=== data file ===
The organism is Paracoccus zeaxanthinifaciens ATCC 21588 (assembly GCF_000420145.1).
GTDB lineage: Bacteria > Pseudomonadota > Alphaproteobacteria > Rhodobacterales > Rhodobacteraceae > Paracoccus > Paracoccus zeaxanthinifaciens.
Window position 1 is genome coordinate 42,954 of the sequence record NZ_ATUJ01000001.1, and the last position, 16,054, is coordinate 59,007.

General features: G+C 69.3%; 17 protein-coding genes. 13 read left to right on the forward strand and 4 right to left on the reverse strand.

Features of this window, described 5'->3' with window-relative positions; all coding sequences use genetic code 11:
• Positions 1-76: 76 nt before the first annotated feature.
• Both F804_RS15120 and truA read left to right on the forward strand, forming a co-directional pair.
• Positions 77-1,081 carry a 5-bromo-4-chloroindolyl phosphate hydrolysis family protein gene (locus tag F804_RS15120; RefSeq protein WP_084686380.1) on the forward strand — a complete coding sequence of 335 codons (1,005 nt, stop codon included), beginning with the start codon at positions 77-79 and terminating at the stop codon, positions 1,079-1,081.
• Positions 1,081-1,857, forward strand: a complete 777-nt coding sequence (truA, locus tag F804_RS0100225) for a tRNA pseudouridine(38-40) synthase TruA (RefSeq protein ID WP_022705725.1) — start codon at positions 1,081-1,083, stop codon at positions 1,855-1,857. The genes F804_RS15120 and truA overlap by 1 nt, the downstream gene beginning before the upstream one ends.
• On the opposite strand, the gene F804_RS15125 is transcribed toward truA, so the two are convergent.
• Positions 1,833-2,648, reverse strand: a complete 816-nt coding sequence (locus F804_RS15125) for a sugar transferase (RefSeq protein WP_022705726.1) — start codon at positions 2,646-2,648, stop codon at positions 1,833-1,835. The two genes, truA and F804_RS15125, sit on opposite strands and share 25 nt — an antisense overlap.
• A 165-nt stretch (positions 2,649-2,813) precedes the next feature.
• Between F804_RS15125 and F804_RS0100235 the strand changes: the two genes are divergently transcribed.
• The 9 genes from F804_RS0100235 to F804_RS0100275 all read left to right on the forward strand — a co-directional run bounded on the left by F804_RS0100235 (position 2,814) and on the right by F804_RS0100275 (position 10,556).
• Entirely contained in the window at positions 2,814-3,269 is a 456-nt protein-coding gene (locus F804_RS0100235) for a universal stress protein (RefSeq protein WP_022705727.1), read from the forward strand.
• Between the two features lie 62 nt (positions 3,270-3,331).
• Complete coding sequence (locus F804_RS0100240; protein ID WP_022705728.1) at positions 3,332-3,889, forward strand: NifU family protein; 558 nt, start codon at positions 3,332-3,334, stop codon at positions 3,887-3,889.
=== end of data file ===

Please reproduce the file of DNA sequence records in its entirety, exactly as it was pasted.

The organism is Paracoccus zeaxanthinifaciens ATCC 21588 (assembly GCF_000420145.1).
GTDB lineage: Bacteria > Pseudomonadota > Alphaproteobacteria > Rhodobacterales > Rhodobacteraceae > Paracoccus > Paracoccus zeaxanthinifaciens.
Window position 1 is genome coordinate 42,954 of the sequence record NZ_ATUJ01000001.1, and the last position, 16,054, is coordinate 59,007.

General features: G+C 69.3%; 17 protein-coding genes. 13 read left to right on the forward strand and 4 right to left on the reverse strand.

Features of this window, described 5'->3' with window-relative positions; all coding sequences use genetic code 11:
• Positions 1-76: 76 nt before the first annotated feature.
• Both F804_RS15120 and truA read left to right on the forward strand, forming a co-directional pair.
• Positions 77-1,081 carry a 5-bromo-4-chloroindolyl phosphate hydrolysis family protein gene (locus tag F804_RS15120; RefSeq protein WP_084686380.1) on the forward strand — a complete coding sequence of 335 codons (1,005 nt, stop codon included), beginning with the start codon at positions 77-79 and terminating at the stop codon, positions 1,079-1,081.
• Positions 1,081-1,857, forward strand: a complete 777-nt coding sequence (truA, locus tag F804_RS0100225) for a tRNA pseudouridine(38-40) synthase TruA (RefSeq protein ID WP_022705725.1) — start codon at positions 1,081-1,083, stop codon at positions 1,855-1,857. The genes F804_RS15120 and truA overlap by 1 nt, the downstream gene beginning before the upstream one ends.
• On the opposite strand, the gene F804_RS15125 is transcribed toward truA, so the two are convergent.
• Positions 1,833-2,648, reverse strand: a complete 816-nt coding sequence (locus F804_RS15125) for a sugar transferase (RefSeq protein WP_022705726.1) — start codon at positions 2,646-2,648, stop codon at positions 1,833-1,835. The two genes, truA and F804_RS15125, sit on opposite strands and share 25 nt — an antisense overlap.
• A 165-nt stretch (positions 2,649-2,813) precedes the next feature.
• Between F804_RS15125 and F804_RS0100235 the strand changes: the two genes are divergently transcribed.
• The 9 genes from F804_RS0100235 to F804_RS0100275 all read left to right on the forward strand — a co-directional run bounded on the left by F804_RS0100235 (position 2,814) and on the right by F804_RS0100275 (position 10,556).
• Entirely contained in the window at positions 2,814-3,269 is a 456-nt protein-coding gene (locus F804_RS0100235) for a universal stress protein (RefSeq protein WP_022705727.1), read from the forward strand.
• Between the two features lie 62 nt (positions 3,270-3,331).
• Complete coding sequence (locus F804_RS0100240; protein ID WP_022705728.1) at positions 3,332-3,889, forward strand: NifU family protein; 558 nt, start codon at positions 3,332-3,334, stop codon at positions 3,887-3,889.